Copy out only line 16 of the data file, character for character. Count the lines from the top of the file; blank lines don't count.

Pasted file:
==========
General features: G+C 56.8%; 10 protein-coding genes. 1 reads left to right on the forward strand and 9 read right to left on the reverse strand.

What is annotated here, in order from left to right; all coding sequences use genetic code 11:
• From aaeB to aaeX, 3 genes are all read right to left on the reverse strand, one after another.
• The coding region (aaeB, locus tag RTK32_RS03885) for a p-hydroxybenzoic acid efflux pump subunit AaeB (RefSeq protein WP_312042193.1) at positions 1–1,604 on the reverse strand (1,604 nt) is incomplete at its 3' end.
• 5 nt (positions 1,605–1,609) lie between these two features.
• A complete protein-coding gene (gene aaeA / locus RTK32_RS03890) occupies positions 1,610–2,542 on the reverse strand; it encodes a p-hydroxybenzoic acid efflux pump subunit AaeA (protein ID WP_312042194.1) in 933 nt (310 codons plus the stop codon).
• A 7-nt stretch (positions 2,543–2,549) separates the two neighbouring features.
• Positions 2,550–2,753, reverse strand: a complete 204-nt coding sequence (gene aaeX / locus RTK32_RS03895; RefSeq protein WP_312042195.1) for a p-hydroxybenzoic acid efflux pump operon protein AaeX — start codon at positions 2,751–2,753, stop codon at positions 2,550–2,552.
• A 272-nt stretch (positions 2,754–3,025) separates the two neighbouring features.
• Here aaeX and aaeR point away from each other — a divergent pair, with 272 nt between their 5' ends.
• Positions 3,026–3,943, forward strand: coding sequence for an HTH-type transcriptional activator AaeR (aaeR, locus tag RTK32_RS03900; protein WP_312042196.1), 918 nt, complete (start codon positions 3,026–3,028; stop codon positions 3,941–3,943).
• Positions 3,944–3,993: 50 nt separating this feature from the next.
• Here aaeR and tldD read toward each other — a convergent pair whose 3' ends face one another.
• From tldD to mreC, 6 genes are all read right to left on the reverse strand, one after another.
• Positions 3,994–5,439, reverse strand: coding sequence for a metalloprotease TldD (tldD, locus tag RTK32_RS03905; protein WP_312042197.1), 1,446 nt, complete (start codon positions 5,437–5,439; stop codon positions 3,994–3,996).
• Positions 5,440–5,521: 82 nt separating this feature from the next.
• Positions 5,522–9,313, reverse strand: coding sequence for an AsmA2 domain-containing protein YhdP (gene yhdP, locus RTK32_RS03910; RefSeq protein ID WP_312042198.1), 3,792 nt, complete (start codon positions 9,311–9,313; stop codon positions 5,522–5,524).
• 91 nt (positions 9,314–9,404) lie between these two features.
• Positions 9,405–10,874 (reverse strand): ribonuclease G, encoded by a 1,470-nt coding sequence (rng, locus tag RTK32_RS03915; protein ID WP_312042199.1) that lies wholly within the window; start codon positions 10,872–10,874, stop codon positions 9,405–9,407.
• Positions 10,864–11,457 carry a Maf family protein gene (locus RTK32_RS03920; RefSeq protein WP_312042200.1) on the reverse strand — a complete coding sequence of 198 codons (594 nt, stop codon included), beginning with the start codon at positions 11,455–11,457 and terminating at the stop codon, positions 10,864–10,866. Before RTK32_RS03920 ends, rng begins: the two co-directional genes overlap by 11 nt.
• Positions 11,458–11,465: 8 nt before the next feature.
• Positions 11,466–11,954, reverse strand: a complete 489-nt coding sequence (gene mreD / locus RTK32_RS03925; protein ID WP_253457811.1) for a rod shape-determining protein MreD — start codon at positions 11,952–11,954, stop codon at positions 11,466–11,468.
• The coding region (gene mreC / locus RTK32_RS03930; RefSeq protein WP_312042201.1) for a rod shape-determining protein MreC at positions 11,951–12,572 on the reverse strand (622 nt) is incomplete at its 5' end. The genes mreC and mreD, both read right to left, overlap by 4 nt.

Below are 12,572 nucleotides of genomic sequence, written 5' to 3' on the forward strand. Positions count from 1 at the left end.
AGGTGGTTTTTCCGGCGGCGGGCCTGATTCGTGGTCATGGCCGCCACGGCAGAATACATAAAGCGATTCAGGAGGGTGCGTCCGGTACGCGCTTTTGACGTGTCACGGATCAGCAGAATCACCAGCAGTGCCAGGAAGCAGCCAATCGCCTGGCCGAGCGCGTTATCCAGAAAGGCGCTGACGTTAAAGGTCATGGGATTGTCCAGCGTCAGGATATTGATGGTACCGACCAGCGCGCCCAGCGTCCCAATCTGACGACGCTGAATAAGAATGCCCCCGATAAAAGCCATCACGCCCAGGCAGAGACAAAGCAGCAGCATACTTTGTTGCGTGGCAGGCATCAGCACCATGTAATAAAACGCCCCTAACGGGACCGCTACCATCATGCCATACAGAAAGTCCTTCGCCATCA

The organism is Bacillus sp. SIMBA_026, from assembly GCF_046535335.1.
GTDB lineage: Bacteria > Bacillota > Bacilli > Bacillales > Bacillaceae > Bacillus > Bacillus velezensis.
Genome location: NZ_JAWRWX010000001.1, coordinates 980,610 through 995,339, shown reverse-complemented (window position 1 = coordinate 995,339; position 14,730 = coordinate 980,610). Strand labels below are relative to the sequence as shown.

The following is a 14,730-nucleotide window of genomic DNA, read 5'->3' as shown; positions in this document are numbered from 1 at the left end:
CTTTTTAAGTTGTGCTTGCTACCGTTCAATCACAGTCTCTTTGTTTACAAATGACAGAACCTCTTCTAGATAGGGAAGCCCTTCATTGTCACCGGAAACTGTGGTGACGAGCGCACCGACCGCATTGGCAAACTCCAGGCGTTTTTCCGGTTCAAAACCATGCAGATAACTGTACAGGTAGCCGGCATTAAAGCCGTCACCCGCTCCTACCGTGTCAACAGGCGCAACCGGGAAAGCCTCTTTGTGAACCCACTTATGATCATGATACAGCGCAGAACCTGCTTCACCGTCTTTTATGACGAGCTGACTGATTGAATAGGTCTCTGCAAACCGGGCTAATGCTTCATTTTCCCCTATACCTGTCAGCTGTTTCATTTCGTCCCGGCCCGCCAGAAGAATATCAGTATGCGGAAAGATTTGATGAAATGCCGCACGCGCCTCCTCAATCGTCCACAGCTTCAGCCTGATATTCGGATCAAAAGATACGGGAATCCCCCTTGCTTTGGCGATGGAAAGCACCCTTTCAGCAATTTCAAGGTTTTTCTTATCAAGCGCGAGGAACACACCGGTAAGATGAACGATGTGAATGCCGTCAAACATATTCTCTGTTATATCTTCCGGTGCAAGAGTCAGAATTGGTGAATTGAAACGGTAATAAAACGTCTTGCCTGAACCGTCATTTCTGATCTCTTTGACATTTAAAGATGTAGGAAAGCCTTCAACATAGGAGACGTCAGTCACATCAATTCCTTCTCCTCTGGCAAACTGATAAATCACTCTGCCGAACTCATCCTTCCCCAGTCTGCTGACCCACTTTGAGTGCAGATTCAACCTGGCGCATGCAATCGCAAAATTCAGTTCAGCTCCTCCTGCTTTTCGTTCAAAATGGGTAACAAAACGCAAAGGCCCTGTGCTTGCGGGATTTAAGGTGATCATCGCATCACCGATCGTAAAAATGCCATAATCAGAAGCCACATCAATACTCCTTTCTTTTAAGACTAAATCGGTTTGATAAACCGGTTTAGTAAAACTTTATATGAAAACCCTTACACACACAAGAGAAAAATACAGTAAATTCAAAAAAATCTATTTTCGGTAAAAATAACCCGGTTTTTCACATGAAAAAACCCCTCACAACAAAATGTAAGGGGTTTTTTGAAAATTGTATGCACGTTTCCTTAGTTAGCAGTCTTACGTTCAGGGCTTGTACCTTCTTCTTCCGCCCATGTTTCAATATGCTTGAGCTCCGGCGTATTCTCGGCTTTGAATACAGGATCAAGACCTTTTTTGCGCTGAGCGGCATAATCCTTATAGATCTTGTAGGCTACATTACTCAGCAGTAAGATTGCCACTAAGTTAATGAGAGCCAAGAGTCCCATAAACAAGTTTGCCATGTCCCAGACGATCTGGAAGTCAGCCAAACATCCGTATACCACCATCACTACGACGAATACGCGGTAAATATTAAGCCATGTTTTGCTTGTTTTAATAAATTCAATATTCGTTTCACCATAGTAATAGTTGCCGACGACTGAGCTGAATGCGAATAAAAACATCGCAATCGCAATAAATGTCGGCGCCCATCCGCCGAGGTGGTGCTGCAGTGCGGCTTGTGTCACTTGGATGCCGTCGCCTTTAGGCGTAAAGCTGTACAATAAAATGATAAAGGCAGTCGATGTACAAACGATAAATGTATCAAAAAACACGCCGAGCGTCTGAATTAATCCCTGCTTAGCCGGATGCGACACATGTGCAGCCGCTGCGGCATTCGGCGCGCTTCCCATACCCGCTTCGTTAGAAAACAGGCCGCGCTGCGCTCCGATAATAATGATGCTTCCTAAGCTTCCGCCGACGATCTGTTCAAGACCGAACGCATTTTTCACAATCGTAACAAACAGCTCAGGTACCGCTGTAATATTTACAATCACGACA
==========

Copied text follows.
• Positions 5,440–5,521: 82 nt separating this feature from the next.